A flawed gem features a brilliant performance.
Dec 23, 2013, Vol. 19, No. 15 • By JOHN PODHORETZ
There’s a breathtaking and deeply frustrating Italian film called The Great Beauty I have to tell you about, because it’s really something to see even though it will probably drive you a little crazy.
The Great Beauty is a conscious and knowing update, 53 years later, of Federico Fellini’s seminal La Dolce Vita—a portrait of Rome and the journalist who lives at the red hot center of it. The key difference between the two films is that Marcello of La Dolce Vita is glamorously young while Jep, the protagonist of The Great Beauty, throws himself a 65th birthday party in the film’s bravura opening sequence.
Like La Dolce Vita, The Great Beauty has no plot to speak of; it’s a series of scenes in which the protagonist interacts with Romans of every station—high-born, low-rent, clerical, anti-clerical, Marxist, anti-Marxist. Writer-director Paolo Sorrentino has updated Fellini’s gaudy and arresting way with the camera to the latest in 21st-century techniques and retains the master’s fascination with human variety (a key role is played by a dwarf).
The one thing the people of La Dolce Vita and The Great Beauty have in common is that they are all spiritually empty, but in a peculiarly entrancing way. And no one is more entrancingly soul-sick than Jep Gambardella. Forty years before the film begins, he wrote a celebrated and highly successful novel that bought him what may be the world’s greatest apartment, with a gigantic terrace overlooking the Colosseum.
He never wrote another novel; instead, he decided he wanted to become the king of Rome, with the power (as he says) not to make a party but “to end one.” Never married, and a legendary ladies’ man, Jep goes to sleep when the sun rises and wakes at three in the afternoon. He has the langorous weariness and charm of someone who has seen everything and judges nothing. In the movie’s most potent scene, Jep offhandedly brutalizes a self-righteous parlor Marxist who has attacked him for his flippancy and unseriousness by exposing every one of her illusions and self-justifications as though he were talking about the weather.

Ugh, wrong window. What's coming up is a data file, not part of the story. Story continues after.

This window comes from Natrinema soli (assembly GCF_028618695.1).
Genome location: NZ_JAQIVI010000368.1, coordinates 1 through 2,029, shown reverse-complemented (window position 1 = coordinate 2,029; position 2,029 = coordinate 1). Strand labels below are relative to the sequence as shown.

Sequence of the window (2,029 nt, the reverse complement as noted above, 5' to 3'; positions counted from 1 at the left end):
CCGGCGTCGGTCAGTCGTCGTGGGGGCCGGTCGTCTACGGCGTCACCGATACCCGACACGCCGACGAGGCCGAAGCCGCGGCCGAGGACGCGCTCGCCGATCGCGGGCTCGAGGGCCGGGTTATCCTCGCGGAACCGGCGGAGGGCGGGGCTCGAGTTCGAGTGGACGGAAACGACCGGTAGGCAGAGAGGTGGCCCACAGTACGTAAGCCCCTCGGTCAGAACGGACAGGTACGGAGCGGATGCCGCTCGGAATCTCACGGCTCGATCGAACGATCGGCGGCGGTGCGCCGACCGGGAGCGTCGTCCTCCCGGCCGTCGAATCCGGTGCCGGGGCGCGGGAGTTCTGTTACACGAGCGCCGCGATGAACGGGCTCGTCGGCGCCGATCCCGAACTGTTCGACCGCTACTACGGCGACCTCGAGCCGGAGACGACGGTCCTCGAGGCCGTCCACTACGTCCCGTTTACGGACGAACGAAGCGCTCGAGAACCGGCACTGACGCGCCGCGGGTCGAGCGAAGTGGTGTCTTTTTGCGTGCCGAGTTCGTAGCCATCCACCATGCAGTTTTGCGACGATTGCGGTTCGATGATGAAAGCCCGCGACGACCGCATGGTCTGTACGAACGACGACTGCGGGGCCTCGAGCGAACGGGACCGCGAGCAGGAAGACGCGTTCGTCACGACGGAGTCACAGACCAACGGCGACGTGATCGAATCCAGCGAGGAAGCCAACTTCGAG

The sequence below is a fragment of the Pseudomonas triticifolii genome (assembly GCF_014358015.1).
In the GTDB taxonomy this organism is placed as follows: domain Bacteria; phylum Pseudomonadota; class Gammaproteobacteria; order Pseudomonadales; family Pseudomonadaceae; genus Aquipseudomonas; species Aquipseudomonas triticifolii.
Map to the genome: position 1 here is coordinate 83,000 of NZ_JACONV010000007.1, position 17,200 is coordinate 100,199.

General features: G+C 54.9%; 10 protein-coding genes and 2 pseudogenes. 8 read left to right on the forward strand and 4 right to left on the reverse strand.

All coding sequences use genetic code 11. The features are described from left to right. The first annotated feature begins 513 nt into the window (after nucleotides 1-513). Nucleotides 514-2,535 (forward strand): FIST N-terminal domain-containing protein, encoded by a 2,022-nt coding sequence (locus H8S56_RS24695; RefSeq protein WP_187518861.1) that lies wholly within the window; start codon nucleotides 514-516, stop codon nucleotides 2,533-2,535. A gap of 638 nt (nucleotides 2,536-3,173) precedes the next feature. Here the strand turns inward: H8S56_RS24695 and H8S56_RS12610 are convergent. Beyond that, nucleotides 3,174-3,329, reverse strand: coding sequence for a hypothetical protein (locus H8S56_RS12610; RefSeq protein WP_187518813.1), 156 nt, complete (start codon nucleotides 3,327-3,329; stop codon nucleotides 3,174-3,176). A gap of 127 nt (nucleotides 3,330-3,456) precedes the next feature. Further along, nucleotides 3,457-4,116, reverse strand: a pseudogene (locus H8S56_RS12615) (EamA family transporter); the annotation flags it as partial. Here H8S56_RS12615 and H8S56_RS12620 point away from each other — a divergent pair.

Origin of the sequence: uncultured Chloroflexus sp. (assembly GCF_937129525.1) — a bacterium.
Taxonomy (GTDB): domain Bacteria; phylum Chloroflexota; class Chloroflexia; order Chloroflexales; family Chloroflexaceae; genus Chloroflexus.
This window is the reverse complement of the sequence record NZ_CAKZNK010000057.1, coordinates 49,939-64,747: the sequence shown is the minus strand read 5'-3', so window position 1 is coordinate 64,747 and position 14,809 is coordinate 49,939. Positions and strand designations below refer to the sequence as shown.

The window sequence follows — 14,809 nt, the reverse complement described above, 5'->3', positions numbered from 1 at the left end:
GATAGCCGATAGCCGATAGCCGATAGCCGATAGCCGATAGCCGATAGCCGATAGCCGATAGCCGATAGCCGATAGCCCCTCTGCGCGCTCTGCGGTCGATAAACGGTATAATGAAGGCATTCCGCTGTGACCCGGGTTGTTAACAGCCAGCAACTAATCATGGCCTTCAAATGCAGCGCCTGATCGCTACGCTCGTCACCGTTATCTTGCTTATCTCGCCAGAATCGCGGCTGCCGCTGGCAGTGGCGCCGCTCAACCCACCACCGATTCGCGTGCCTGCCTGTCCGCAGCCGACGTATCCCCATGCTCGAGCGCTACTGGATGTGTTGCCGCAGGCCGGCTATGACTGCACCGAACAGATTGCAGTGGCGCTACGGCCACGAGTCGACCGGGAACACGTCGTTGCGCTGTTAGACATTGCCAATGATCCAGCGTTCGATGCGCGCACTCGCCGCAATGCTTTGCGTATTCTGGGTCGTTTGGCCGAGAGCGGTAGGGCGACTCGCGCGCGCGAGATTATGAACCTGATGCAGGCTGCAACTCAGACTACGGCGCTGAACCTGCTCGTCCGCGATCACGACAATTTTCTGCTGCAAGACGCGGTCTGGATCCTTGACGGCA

The scene is a tour de force for the actor who plays Jep, a 54-year-old theater director named Toni Servillo. I’ve been liberally tossing garlands lately to leading men—Tom Hanks in Captain Phillips, Robert Redford in All Is Lost, Chiwetel Ejiofor in 12 Years a Slave—but I have to say that Servillo puts them all in the shade with what may be not only the performance of the year but of this century. He builds his character with an almost supernatural attention to detail, from his languid gait to his corrupted smile, until we are able to separate the disappointed man from the glamorous shell in which he has carefully sepulchered himself. I’ve never seen an intellectual depicted as well on screen.
So what is the problem with The Great Beauty? For one thing, it’s intermittently very boring. Sorrentino is so in love with his swooping camera and innovative shots of Rome that he loses all sense of pace. Some scenes go on two or three minutes too long while others end far too quickly. He doesn’t bother with conventional narrative techniques, so it takes several minutes to figure out that a key character has died. This is information we shouldn’t have to guess.
Mostly, though, Sorrentino doesn’t really have anything all that interesting to say about Rome. When Fellini offered up his portrait of fashionable soullessness, it was something new; but it comes as no surprise to us that a 65-year-old party animal may discover he has wasted his life.
Sorrentino’s ever-moving camera takes us inside palaces and ancient Roman temples and hidden glories, but there doesn’t seem to be any point to it. Perhaps he intends to contrast the city’s eternal glories with the transient foolishness of Jep and his friends, but it doesn’t come across that way; it just plays like a travelogue. Moreover, the whole city seems strangely unpopulated. You never get the sense of Rome’s crazed hustle, which you certainly did in La Dolce Vita.
Nonetheless, The Great Beauty is a knockout—an annoying knockout. Maybe if you’re prepared you’ll be less annoyed than I was—and more knocked out. And even if not, you’ll get to see Toni Servillo, who is more dazzling than any special effect.
John Podhoretz, editor of Commentary, is The Weekly Standard’s movie critic.
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